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Democracy at Its Best

Here we are at a finale of the freedom to participate in our democratic process in a great way.  We discussed humanitarian policy for global security, watched the President of the United States of America debate a challenger days before we all have the option of early voting beginning on Saturday, October 27, 2012 at 10 am in the state of Maryland where I live.  It was a fascinating evening, this Monday October 22nd at 7 pm.  We were in the city’s finest newspaper, The Washington Post, building as around forty people assembled at seven tables to learn about the Interactivity Foundation and to discuss the booklet Helping Out:  Humanitarian Policy for Global Security.  Two tables had Spanish language participants that numbered somewhere over twenty.  They were using headphone devices and Spanish booklets.

At my table, everyone spoke English and were a real estate lawyer, a dermatologist, two campaign workers, a businessman, PhD candidate and educator and me.   Three people had not attended prior IF salons, but the rest had attended at least one.  We started the discussion right away after a brief introduction of the topic and of the IF process.  Everyone was engaged.  Upon reading the Basic Policy Vision, we discussed the United Nations’ role as a peace keeper and as a deliverer of humanitarian services.  Everyone agreed that the organization is not effective with either service.  The question is how does the United States want to be seen?  Are we the big brother who is responsible for the ills and woes of the world?  What should be our policy about acting?  How should we pay for and plan for being useful in disasters?  And most importantly, what about here in parts of Washington, DC where people are living out lives that is similar to those in any of the areas around the world that are in turmoil and ill-repair.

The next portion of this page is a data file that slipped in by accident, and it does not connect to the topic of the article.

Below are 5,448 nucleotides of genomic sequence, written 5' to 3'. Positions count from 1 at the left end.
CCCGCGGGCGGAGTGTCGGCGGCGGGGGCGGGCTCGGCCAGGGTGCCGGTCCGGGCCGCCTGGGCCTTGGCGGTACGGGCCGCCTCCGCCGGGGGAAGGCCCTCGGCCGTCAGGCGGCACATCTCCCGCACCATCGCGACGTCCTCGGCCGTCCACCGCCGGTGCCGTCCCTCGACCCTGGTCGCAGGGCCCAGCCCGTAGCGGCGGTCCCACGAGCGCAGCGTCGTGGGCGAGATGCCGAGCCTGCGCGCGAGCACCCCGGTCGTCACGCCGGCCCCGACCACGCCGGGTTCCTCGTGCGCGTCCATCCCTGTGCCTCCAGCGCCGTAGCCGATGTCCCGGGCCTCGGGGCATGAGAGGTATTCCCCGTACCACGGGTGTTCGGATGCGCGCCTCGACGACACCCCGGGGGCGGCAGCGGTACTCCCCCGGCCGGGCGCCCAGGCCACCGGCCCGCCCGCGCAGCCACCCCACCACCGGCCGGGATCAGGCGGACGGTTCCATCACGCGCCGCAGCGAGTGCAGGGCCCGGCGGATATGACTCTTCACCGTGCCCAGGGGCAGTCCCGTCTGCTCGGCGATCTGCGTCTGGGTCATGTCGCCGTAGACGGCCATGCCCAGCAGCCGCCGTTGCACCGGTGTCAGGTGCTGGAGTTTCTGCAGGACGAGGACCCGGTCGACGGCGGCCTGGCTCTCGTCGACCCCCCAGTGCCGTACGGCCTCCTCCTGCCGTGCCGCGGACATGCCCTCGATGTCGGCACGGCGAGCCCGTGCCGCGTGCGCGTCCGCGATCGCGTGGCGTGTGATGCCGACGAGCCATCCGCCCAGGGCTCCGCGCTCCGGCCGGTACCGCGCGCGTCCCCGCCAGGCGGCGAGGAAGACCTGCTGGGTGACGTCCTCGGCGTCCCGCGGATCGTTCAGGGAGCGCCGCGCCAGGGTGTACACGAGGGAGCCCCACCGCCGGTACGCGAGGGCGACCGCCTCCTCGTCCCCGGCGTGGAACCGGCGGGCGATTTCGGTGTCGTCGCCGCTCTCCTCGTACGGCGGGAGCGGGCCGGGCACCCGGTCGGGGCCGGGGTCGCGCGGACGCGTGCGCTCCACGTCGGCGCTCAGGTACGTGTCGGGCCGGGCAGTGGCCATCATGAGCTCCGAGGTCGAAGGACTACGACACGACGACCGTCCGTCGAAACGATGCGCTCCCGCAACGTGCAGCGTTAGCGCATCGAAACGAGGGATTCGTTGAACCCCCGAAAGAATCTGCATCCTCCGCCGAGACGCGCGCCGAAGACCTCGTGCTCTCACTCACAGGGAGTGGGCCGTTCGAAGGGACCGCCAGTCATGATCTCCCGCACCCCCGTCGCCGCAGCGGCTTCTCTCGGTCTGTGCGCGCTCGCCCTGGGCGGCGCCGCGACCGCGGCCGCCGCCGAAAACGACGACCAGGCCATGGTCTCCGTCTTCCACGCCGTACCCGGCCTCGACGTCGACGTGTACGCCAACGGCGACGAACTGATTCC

As we moved to the section on Addressing the Suffering, the discussion intensified.  We reviewed the six suggested ways of addressing suffering and read the policy statements of providing speedy response, stopping crimes against humanity, and protecting the displaced.  Here is where the global comparison began.  Participants mentioned Katrina, Haiti, Rwanda, Sudan, Indonesian tsunami,  Syria, Bosnia, Northern Ireland and wondered if America has done what if should have done.  We wondered if we have been fair, balanced, and timely in our service delivery.  We are most familiar with Haiti and, of course, Katrina.  Here, the proximity to the U.S. and the publicity of both events made them easy to discuss.  Regardless of US policies and FEMA-type organizations that point to an intention to provide humanitarian services, speedy response, stopping crimes against humanity, and protecting the displaced have not been handled well.  Examples of failures, delays of service, and reasons why flooded out.  We could have compared and contrasted items and stories for the rest of the night.   We spent a lot of time thinking of more possibilities and ways to plan for and provide more equitable humanitarian services.

At 8:30 to 8:45 pm we summarized our thoughts and enjoyed more of the excellent catered buffet dinner that we had been enjoying during our discussion, discussed as an entire group of seven tables what our expectations are for the debate.  Then the debate started, projected on a large screen from CNN.  Once again, we had exercised our right to assemble freely, talk openly, be politically incorrect, watch the highest level partisan debate, and walk away to exercise our right to safely vote.  This evening was democracy at work.  It was democracy at its best.

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